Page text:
11.09.2020 Europe

Dying Frenchman drops starvation plan to continue fight for right to die

By Paul Myers - RFI
RFI/Maud Charlet
LISTEN SEP 11, 2020
RFI/Maud Charlet

Terminally-ill Frenchman Alain Cocq has vowed to stay alive to continue his fight to raise awareness over the country's right-to-die laws. The 57-year-old's pledge comes a week after he announced plans to livestream his death – a bid that was blocked by Facebook. 

After going back on his decision, the activist and campaigner for rights of people with handicaps, said he wanted assisted dying to be at the centre of the political agenda. 

“I don't want to go through again what I've just been through,” he told the online site Civicio. “I don't want other people to experience this level of pain. 

“We're just asking for the right to...die with dignity. I'm going to keep on fighting for that. I'm going to commit myself to ensuring that every candidate in the next presidential election takes a stand," he added.

Untreatable illness

Cocq suffers from a genetic condition that causes the walls of the arteries to stick together. There are only three other known cases of the condition.

He was first diagnosed at the age of 23, after falling down a flight of stairs. Doctors at the time told him he had two weeks to live.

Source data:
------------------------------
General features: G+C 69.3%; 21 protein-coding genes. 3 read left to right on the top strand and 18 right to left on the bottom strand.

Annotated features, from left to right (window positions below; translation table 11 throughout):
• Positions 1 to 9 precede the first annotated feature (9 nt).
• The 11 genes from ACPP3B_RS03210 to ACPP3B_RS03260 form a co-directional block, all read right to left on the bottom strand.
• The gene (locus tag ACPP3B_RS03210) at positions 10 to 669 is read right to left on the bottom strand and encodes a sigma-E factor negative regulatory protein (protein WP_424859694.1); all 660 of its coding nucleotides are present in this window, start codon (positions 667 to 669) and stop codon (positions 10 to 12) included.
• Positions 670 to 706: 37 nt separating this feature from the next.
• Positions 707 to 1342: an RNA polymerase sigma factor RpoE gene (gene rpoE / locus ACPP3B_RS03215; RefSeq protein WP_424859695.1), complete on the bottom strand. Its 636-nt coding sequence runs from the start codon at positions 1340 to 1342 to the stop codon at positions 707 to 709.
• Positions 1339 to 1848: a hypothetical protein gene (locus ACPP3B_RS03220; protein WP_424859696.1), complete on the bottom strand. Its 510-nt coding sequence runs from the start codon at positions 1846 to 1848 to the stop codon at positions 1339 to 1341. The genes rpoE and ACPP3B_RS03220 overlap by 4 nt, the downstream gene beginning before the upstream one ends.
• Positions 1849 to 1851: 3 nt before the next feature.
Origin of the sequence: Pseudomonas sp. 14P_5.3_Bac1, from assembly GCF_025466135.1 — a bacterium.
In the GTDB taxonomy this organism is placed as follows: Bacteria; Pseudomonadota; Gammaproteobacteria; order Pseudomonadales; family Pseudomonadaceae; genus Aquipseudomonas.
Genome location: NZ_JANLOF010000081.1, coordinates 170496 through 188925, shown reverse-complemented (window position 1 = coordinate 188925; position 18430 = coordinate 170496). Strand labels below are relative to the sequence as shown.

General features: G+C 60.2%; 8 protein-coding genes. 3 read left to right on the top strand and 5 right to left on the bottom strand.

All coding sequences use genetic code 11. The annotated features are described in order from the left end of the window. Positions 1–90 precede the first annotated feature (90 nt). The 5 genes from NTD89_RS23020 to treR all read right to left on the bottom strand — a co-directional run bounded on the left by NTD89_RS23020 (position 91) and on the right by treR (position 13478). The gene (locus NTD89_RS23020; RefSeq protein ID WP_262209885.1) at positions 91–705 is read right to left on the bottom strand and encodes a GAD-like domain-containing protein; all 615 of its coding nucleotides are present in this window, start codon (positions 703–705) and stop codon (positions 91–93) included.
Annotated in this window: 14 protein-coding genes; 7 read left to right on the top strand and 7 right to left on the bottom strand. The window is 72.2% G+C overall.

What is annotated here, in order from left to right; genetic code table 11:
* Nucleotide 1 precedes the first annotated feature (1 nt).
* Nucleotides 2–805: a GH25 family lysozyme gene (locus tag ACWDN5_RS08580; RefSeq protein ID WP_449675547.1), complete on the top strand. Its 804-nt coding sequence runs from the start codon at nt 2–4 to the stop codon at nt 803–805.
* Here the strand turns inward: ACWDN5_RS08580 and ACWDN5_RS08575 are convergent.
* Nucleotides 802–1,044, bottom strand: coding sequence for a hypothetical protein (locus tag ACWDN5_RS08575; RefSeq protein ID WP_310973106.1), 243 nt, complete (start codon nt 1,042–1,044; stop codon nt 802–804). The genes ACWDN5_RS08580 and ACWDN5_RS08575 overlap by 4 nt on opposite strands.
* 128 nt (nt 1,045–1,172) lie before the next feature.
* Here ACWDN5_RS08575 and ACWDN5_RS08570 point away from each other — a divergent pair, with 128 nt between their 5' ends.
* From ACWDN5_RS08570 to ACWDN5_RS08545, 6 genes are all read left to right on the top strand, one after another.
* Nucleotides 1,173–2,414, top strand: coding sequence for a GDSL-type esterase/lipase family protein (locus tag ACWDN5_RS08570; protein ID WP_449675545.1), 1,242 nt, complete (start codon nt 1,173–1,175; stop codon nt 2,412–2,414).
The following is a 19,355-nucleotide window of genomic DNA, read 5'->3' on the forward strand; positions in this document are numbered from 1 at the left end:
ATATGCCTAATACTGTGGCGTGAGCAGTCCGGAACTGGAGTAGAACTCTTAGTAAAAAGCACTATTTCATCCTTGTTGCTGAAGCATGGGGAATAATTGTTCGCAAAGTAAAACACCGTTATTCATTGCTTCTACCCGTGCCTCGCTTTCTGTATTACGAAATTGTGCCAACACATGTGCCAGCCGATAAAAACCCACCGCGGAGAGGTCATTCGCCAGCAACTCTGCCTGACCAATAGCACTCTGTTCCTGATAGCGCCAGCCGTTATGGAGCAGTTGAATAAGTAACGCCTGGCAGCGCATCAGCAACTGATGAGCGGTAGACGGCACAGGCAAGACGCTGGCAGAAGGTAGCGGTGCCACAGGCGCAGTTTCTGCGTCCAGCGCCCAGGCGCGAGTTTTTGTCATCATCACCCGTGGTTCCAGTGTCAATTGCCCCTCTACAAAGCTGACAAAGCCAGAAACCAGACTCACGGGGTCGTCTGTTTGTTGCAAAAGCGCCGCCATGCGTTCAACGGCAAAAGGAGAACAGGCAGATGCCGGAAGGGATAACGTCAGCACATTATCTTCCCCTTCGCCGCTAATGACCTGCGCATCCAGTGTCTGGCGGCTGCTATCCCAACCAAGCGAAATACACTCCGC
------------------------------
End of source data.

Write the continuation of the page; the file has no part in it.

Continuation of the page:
More than three decades later, he was blocked by Facebook from livestreaming his final days.

The social network pulled the plug saying its terms and conditions did not allow the site to show suicide attempts.


Last week Cocq received a letter from French President Emmanuel Macron in response to a request for deep sedation. Macron said it was impossible to allow because active assistance in dying flouts France's end-of-life laws.

Those rules, updated in 2016, only authorise deep sedation for patients with “short term” life-threatening conditions, which Cocq is unable to prove.  

Before going into hospital, Cocq was unable to leave his bed in his apartment in Dijon.

His plight has been compared with that of Vincent Lambert, who died last year after being artificially kept alive for 11 years following a car accident.

Lambert's case exposed deep divisions over the right to die.

(With AFP)

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